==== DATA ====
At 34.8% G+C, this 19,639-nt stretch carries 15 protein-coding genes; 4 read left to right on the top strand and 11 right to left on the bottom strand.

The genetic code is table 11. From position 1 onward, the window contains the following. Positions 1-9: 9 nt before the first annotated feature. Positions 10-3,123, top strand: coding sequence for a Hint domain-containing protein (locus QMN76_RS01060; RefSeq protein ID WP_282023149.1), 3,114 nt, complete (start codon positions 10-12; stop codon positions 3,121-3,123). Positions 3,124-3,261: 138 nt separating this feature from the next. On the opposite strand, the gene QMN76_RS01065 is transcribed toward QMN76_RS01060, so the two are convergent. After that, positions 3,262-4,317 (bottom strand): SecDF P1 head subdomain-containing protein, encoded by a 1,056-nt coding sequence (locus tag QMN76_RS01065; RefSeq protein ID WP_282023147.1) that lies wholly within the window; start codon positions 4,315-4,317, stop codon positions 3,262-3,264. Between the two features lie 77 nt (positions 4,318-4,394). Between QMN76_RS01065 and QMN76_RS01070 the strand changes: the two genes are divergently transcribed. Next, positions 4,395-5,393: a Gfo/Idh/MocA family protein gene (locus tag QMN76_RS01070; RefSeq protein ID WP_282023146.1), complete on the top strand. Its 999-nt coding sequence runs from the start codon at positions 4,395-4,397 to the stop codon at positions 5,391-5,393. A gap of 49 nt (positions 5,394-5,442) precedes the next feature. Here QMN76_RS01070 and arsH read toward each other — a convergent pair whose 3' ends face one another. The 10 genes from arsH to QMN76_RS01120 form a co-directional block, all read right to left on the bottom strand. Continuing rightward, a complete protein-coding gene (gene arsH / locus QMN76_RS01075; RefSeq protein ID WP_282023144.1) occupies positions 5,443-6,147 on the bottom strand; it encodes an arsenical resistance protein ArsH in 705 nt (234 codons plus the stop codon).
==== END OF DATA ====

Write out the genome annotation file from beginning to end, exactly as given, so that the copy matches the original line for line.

At 34.8% G+C, this 19,639-nt stretch carries 15 protein-coding genes; 4 read left to right on the top strand and 11 right to left on the bottom strand.

The genetic code is table 11. From position 1 onward, the window contains the following. Positions 1-9: 9 nt before the first annotated feature. Positions 10-3,123, top strand: coding sequence for a Hint domain-containing protein (locus QMN76_RS01060; RefSeq protein ID WP_282023149.1), 3,114 nt, complete (start codon positions 10-12; stop codon positions 3,121-3,123). Positions 3,124-3,261: 138 nt separating this feature from the next. On the opposite strand, the gene QMN76_RS01065 is transcribed toward QMN76_RS01060, so the two are convergent. After that, positions 3,262-4,317 (bottom strand): SecDF P1 head subdomain-containing protein, encoded by a 1,056-nt coding sequence (locus tag QMN76_RS01065; RefSeq protein ID WP_282023147.1) that lies wholly within the window; start codon positions 4,315-4,317, stop codon positions 3,262-3,264. Between the two features lie 77 nt (positions 4,318-4,394). Between QMN76_RS01065 and QMN76_RS01070 the strand changes: the two genes are divergently transcribed. Next, positions 4,395-5,393: a Gfo/Idh/MocA family protein gene (locus tag QMN76_RS01070; RefSeq protein ID WP_282023146.1), complete on the top strand. Its 999-nt coding sequence runs from the start codon at positions 4,395-4,397 to the stop codon at positions 5,391-5,393. A gap of 49 nt (positions 5,394-5,442) precedes the next feature. Here QMN76_RS01070 and arsH read toward each other — a convergent pair whose 3' ends face one another. The 10 genes from arsH to QMN76_RS01120 form a co-directional block, all read right to left on the bottom strand. Continuing rightward, a complete protein-coding gene (gene arsH / locus QMN76_RS01075; RefSeq protein ID WP_282023144.1) occupies positions 5,443-6,147 on the bottom strand; it encodes an arsenical resistance protein ArsH in 705 nt (234 codons plus the stop codon).